Prime Minister Justin Trudeau welcomed those fleeing war and persecution on Saturday even as Canadian airlines said they would turn back U.S.-bound passengers to comply with an immigration ban on people from seven Muslim-majority countries.
In pointed tweets a day after U.S. President Donald Trump put a four-month hold on allowing refugees into the United States and temporarily barred travelers from the seven countries, Trudeau said refugees were welcome in Canada.
A second tweet, also timed to coincide with outrage over Trump’s immigration policy, included a 2015 photo of Trudeau welcoming a Syrian refugee at a Canadian airport.
The hashtag #WelcomeToCanada began trending on Twitter soon after Trudeau issued his tweets.
Confusion abounded at airports around the world on Saturday as officials tried to interpret the new U.S. rules.
Trudeau has walked a fine line with the Trump administration, avoiding direct criticism while promoting the progressive policies of his one-year-old Liberal government.
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Trudeau‘s press secretary, Cameron Ahmad, said the prime minister is looking forward to discussing Canada’s immigration and refugee policies with Trump.
An email from Trudeau’s office late Saturday said that the U.S. has given assurances that Canadians with dual citizenship will not be turned away at the border.
WATCH: Donald Trump’s travel ban on citizens of seven Muslim-majority countries
WestJet Airlines said it turned back a passenger bound for the United States on Saturday to comply with Trump’s executive order but did not say which country the passenger had come from. Spokeswoman Lauren Stewart said the airline would give full refunds to anyone affected.
In the western province of Saskatchewan, Mohammadreza Tayfeh was denied entry to the United States but found himself comforting the Delta Air Lines employee he called about a refund.
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“I said, ‘It’s all right. It’s going to be fine. Don’t worry about it.’ She was so upset,” he said in an interview from Saskatoon.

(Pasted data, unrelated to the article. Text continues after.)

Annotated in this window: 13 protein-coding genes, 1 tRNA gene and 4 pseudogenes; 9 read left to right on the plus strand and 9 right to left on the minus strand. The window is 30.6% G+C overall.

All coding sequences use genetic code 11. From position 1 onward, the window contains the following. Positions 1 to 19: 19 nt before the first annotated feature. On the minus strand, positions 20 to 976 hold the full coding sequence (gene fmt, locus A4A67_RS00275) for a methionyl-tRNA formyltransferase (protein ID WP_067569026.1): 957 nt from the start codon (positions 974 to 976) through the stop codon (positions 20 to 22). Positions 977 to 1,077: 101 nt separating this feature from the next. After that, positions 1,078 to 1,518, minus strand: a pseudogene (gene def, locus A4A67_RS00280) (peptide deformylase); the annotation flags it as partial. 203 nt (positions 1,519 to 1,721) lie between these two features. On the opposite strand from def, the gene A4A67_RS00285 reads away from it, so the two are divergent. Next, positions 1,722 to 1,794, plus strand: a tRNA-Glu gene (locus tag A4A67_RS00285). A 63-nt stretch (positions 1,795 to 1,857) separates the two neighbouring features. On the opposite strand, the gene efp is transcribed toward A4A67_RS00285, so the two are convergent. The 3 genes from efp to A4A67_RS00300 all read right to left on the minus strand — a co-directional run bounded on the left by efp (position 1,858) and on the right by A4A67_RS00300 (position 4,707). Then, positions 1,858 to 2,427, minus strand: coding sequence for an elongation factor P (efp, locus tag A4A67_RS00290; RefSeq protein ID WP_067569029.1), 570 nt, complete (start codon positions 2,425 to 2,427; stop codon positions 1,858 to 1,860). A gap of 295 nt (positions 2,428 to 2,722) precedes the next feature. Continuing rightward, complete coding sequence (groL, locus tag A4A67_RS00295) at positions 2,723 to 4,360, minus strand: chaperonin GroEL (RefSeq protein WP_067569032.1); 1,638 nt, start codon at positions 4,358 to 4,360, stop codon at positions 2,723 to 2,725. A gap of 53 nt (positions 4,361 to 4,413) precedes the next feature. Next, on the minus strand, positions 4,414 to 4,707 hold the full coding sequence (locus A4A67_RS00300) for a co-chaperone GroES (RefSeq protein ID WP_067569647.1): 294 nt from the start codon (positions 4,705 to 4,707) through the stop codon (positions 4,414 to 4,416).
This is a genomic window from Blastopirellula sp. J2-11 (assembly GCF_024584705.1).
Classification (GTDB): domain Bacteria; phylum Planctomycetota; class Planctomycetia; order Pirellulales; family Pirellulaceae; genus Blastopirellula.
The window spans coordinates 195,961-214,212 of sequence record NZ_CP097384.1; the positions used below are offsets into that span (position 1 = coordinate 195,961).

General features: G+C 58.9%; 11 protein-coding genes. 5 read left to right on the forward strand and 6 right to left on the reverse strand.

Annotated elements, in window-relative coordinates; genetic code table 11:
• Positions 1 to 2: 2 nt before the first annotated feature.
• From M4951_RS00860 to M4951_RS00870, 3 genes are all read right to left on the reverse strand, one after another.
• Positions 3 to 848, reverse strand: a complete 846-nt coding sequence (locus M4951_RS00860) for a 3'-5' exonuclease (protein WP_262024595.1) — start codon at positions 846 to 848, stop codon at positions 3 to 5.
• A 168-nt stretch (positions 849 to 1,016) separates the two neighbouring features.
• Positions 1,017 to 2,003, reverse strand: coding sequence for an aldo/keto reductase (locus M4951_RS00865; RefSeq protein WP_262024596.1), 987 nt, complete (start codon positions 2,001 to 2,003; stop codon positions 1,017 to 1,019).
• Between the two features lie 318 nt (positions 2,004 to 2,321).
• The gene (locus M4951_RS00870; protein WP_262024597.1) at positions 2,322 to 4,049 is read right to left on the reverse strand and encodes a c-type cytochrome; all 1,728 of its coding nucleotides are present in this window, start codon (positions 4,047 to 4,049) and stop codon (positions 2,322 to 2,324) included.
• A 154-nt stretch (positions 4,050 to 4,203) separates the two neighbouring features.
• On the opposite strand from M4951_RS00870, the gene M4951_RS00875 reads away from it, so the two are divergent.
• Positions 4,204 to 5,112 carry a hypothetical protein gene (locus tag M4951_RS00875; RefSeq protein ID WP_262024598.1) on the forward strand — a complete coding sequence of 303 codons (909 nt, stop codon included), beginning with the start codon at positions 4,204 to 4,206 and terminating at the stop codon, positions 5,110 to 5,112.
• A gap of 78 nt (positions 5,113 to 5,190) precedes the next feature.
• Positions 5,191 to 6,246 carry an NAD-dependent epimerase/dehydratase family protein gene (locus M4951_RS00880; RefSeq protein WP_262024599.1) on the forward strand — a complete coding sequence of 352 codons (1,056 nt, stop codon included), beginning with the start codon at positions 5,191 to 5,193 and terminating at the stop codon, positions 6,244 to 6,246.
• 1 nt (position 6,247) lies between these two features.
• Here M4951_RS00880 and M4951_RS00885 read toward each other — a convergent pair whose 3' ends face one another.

Tayfeh, an Iranian citizen an engineering student living in Canada for seven years, had hoped to travel to San Diego to meet with investors for his telecom business. While he had a visitor’s visa, he missed the cutoff to travel by hours.
He decided not to risk flying from Saskatchewan in case he was detained on arrival in the United States. He said an Iranian friend who has been living in the U.S. and working at NASA for years was detained at the Doha airport in Qatar late Friday.
“You don’t want to put yourself in that situation, to go there and they ask you questions and just deport you,” he said.
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More than any impact on his business, “it really hurts personally,” Tayfeh said. “To label a whole nation as being terrorists? I don’t know what to say.”
In Vancouver, an employee at the American Airlines counter said one person traveling on an Iranian passport had been turned away Saturday morning.
Air Canada said it was complying with the order but did not comment on whether it had denied anyone travel.
A spokesman for Porter Airlines said the Toronto-based carrier will be restricting passengers from traveling to the United States from the listed countries until further notice.